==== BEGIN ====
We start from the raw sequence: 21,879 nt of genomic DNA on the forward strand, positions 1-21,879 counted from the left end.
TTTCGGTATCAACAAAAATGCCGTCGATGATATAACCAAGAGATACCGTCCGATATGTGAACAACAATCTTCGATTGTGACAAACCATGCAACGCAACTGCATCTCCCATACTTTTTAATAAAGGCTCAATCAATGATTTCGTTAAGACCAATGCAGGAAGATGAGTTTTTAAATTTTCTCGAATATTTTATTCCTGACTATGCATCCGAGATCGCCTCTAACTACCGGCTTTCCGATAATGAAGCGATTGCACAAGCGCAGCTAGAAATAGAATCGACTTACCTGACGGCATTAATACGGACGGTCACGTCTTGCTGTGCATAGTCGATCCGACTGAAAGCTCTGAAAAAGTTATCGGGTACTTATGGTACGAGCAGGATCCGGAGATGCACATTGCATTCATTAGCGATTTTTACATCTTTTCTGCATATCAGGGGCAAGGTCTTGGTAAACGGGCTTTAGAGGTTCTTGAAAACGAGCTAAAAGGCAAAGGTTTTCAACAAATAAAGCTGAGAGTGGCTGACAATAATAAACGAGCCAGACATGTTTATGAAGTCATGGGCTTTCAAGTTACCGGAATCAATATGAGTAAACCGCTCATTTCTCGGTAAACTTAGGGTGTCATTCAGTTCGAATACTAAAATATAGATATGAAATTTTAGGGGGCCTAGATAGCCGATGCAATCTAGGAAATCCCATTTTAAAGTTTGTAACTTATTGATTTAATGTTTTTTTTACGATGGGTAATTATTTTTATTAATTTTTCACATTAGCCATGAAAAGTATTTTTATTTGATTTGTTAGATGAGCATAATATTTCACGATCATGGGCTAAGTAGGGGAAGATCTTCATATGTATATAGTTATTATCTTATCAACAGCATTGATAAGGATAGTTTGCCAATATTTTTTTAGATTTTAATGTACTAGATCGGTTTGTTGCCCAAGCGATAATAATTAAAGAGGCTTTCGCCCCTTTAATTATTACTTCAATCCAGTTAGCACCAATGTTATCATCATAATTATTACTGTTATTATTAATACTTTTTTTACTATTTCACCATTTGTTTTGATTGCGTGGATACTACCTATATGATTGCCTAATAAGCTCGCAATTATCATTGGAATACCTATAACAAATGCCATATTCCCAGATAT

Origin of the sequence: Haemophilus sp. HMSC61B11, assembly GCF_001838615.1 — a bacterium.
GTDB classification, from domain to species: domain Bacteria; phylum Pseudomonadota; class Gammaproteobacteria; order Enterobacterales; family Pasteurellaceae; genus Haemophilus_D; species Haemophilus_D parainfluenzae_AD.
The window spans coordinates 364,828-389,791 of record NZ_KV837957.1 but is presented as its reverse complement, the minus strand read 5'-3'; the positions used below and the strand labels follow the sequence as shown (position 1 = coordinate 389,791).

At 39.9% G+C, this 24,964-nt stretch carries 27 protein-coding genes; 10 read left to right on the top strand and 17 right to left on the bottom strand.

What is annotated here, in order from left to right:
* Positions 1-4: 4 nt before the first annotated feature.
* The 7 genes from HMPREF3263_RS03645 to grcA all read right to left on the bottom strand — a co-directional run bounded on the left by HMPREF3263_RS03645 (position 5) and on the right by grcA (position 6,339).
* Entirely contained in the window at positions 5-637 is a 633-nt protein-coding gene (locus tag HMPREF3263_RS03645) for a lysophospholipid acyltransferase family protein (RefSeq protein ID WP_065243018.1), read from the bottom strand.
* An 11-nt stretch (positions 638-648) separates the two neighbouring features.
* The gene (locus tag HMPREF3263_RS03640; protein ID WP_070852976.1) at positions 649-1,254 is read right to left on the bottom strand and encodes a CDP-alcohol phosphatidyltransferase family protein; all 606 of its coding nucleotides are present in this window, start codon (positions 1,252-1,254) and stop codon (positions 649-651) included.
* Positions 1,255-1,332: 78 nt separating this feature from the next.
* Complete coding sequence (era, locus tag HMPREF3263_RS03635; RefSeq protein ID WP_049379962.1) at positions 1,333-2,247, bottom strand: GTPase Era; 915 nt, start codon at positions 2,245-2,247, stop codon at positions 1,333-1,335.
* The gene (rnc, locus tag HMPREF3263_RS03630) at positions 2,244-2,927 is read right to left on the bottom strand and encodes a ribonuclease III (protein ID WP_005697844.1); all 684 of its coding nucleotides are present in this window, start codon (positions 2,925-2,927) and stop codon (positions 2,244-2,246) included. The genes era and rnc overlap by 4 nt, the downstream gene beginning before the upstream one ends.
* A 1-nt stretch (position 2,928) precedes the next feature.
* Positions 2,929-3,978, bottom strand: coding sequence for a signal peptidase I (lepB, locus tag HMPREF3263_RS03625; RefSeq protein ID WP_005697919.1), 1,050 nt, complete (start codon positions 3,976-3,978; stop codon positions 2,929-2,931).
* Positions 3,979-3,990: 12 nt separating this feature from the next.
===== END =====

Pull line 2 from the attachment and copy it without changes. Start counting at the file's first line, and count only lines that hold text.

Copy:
TTTCGGTATCAACAAAAATGCCGTCGATGATATAACCAAGAGATACCGTCCGATATGTGAACAACAATCTTCGATTGTGACAAACCATGCAACGCAACTGCATCTCCCATACTTTTTAATAAAGGCTCAATCAATGATTTCGTTAAGACCAATGCAGGAAGATGAGTTTTTAAATTTTCTCGAATATTTTATTCCTGACTATGCATCCGAGATCGCCTCTAACTACCGGCTTTCCGATAATGAAGCGATTGCACAAGCGCAGCTAGAAATAGAATCGACTTACCTGACGGCATTAATACGGACGGTCACGTCTTGCTGTGCATAGTCGATCCGACTGAAAGCTCTGAAAAAGTTATCGGGTACTTATGGTACGAGCAGGATCCGGAGATGCACATTGCATTCATTAGCGATTTTTACATCTTTTCTGCATATCAGGGGCAAGGTCTTGGTAAACGGGCTTTAGAGGTTCTTGAAAACGAGCTAAAAGGCAAAGGTTTTCAACAAATAAAGCTGAGAGTGGCTGACAATAATAAACGAGCCAGACATGTTTATGAAGTCATGGGCTTTCAAGTTACCGGAATCAATATGAGTAAACCGCTCATTTCTCGGTAAACTTAGGGTGTCATTCAGTTCGAATACTAAAATATAGATATGAAATTTTAGGGGGCCTAGATAGCCGATGCAATCTAGGAAATCCCATTTTAAAGTTTGTAACTTATTGATTTAATGTTTTTTTTACGATGGGTAATTATTTTTATTAATTTTTCACATTAGCCATGAAAAGTATTTTTATTTGATTTGTTAGATGAGCATAATATTTCACGATCATGGGCTAAGTAGGGGAAGATCTTCATATGTATATAGTTATTATCTTATCAACAGCATTGATAAGGATAGTTTGCCAATATTTTTTTAGATTTTAATGTACTAGATCGGTTTGTTGCCCAAGCGATAATAATTAAAGAGGCTTTCGCCCCTTTAATTATTACTTCAATCCAGTTAGCACCAATGTTATCATCATAATTATTACTGTTATTATTAATACTTTTTTTACTATTTCACCATTTGTTTTGATTGCGTGGATACTACCTATATGATTGCCTAATAAGCTCGCAATTATCATTGGAATACCTATAACAAATGCCATATTCCCAGATAT